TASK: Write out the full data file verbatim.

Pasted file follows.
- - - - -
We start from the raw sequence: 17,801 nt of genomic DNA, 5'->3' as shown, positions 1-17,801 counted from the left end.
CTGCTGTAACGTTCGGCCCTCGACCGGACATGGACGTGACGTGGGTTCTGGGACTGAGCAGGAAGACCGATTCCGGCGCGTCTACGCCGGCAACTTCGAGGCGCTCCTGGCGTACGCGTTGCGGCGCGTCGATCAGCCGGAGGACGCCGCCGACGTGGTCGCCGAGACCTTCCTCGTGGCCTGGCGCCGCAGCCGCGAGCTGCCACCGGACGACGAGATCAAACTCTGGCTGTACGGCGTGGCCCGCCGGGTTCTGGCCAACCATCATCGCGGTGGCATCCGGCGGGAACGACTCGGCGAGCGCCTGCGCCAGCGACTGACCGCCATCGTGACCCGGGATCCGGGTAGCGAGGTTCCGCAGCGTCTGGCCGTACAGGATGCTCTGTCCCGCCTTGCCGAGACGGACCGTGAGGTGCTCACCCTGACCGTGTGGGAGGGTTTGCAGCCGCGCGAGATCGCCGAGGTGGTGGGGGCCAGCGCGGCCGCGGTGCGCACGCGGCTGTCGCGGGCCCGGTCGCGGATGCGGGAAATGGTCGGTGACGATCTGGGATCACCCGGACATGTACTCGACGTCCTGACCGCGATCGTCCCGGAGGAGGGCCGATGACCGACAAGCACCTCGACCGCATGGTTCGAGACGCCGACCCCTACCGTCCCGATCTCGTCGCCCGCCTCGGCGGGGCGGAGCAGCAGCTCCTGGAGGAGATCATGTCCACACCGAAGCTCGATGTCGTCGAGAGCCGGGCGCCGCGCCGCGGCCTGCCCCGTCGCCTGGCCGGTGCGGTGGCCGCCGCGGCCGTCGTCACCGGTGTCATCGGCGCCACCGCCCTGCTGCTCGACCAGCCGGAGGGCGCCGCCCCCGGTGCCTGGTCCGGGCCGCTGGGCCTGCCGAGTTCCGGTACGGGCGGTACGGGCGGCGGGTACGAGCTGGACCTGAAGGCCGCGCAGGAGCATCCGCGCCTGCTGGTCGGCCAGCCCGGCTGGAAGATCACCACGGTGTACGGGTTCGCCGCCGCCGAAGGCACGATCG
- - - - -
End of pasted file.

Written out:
We start from the raw sequence: 17,801 nt of genomic DNA, 5'->3' as shown, positions 1-17,801 counted from the left end.
CTGCTGTAACGTTCGGCCCTCGACCGGACATGGACGTGACGTGGGTTCTGGGACTGAGCAGGAAGACCGATTCCGGCGCGTCTACGCCGGCAACTTCGAGGCGCTCCTGGCGTACGCGTTGCGGCGCGTCGATCAGCCGGAGGACGCCGCCGACGTGGTCGCCGAGACCTTCCTCGTGGCCTGGCGCCGCAGCCGCGAGCTGCCACCGGACGACGAGATCAAACTCTGGCTGTACGGCGTGGCCCGCCGGGTTCTGGCCAACCATCATCGCGGTGGCATCCGGCGGGAACGACTCGGCGAGCGCCTGCGCCAGCGACTGACCGCCATCGTGACCCGGGATCCGGGTAGCGAGGTTCCGCAGCGTCTGGCCGTACAGGATGCTCTGTCCCGCCTTGCCGAGACGGACCGTGAGGTGCTCACCCTGACCGTGTGGGAGGGTTTGCAGCCGCGCGAGATCGCCGAGGTGGTGGGGGCCAGCGCGGCCGCGGTGCGCACGCGGCTGTCGCGGGCCCGGTCGCGGATGCGGGAAATGGTCGGTGACGATCTGGGATCACCCGGACATGTACTCGACGTCCTGACCGCGATCGTCCCGGAGGAGGGCCGATGACCGACAAGCACCTCGACCGCATGGTTCGAGACGCCGACCCCTACCGTCCCGATCTCGTCGCCCGCCTCGGCGGGGCGGAGCAGCAGCTCCTGGAGGAGATCATGTCCACACCGAAGCTCGATGTCGTCGAGAGCCGGGCGCCGCGCCGCGGCCTGCCCCGTCGCCTGGCCGGTGCGGTGGCCGCCGCGGCCGTCGTCACCGGTGTCATCGGCGCCACCGCCCTGCTGCTCGACCAGCCGGAGGGCGCCGCCCCCGGTGCCTGGTCCGGGCCGCTGGGCCTGCCGAGTTCCGGTACGGGCGGTACGGGCGGCGGGTACGAGCTGGACCTGAAGGCCGCGCAGGAGCATCCGCGCCTGCTGGTCGGCCAGCCCGGCTGGAAGATCACCACGGTGTACGGGTTCGCCGCCGCCGAAGGCACGATCG